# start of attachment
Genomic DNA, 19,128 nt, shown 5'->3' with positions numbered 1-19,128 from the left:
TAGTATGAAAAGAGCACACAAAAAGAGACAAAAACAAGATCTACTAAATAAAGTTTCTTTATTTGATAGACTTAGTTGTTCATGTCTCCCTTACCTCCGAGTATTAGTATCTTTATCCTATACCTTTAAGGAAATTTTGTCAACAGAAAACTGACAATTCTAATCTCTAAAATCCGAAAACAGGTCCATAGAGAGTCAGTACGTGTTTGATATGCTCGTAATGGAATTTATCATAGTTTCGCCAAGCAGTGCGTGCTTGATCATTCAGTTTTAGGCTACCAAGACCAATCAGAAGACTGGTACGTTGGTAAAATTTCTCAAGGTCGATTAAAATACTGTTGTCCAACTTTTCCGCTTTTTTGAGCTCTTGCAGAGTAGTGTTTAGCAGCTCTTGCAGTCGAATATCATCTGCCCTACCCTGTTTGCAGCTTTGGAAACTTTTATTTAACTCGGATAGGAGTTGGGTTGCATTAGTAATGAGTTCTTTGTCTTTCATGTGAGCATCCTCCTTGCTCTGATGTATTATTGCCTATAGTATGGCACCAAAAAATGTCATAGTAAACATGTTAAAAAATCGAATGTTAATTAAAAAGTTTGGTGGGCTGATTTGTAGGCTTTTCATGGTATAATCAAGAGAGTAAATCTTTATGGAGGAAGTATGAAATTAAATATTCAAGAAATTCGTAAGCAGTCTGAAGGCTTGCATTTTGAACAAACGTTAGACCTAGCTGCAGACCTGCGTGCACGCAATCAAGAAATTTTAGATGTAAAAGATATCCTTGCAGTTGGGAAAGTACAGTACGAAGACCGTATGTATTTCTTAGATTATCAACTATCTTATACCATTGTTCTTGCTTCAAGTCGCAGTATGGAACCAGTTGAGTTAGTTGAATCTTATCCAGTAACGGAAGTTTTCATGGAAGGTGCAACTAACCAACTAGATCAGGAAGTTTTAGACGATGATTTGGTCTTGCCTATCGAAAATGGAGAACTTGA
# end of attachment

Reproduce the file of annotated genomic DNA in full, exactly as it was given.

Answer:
Genomic DNA, 19,128 nt, shown 5'->3' with positions numbered 1-19,128 from the left:
TAGTATGAAAAGAGCACACAAAAAGAGACAAAAACAAGATCTACTAAATAAAGTTTCTTTATTTGATAGACTTAGTTGTTCATGTCTCCCTTACCTCCGAGTATTAGTATCTTTATCCTATACCTTTAAGGAAATTTTGTCAACAGAAAACTGACAATTCTAATCTCTAAAATCCGAAAACAGGTCCATAGAGAGTCAGTACGTGTTTGATATGCTCGTAATGGAATTTATCATAGTTTCGCCAAGCAGTGCGTGCTTGATCATTCAGTTTTAGGCTACCAAGACCAATCAGAAGACTGGTACGTTGGTAAAATTTCTCAAGGTCGATTAAAATACTGTTGTCCAACTTTTCCGCTTTTTTGAGCTCTTGCAGAGTAGTGTTTAGCAGCTCTTGCAGTCGAATATCATCTGCCCTACCCTGTTTGCAGCTTTGGAAACTTTTATTTAACTCGGATAGGAGTTGGGTTGCATTAGTAATGAGTTCTTTGTCTTTCATGTGAGCATCCTCCTTGCTCTGATGTATTATTGCCTATAGTATGGCACCAAAAAATGTCATAGTAAACATGTTAAAAAATCGAATGTTAATTAAAAAGTTTGGTGGGCTGATTTGTAGGCTTTTCATGGTATAATCAAGAGAGTAAATCTTTATGGAGGAAGTATGAAATTAAATATTCAAGAAATTCGTAAGCAGTCTGAAGGCTTGCATTTTGAACAAACGTTAGACCTAGCTGCAGACCTGCGTGCACGCAATCAAGAAATTTTAGATGTAAAAGATATCCTTGCAGTTGGGAAAGTACAGTACGAAGACCGTATGTATTTCTTAGATTATCAACTATCTTATACCATTGTTCTTGCTTCAAGTCGCAGTATGGAACCAGTTGAGTTAGTTGAATCTTATCCAGTAACGGAAGTTTTCATGGAAGGTGCAACTAACCAACTAGATCAGGAAGTTTTAGACGATGATTTGGTCTTGCCTATCGAAAATGGAGAACTTGA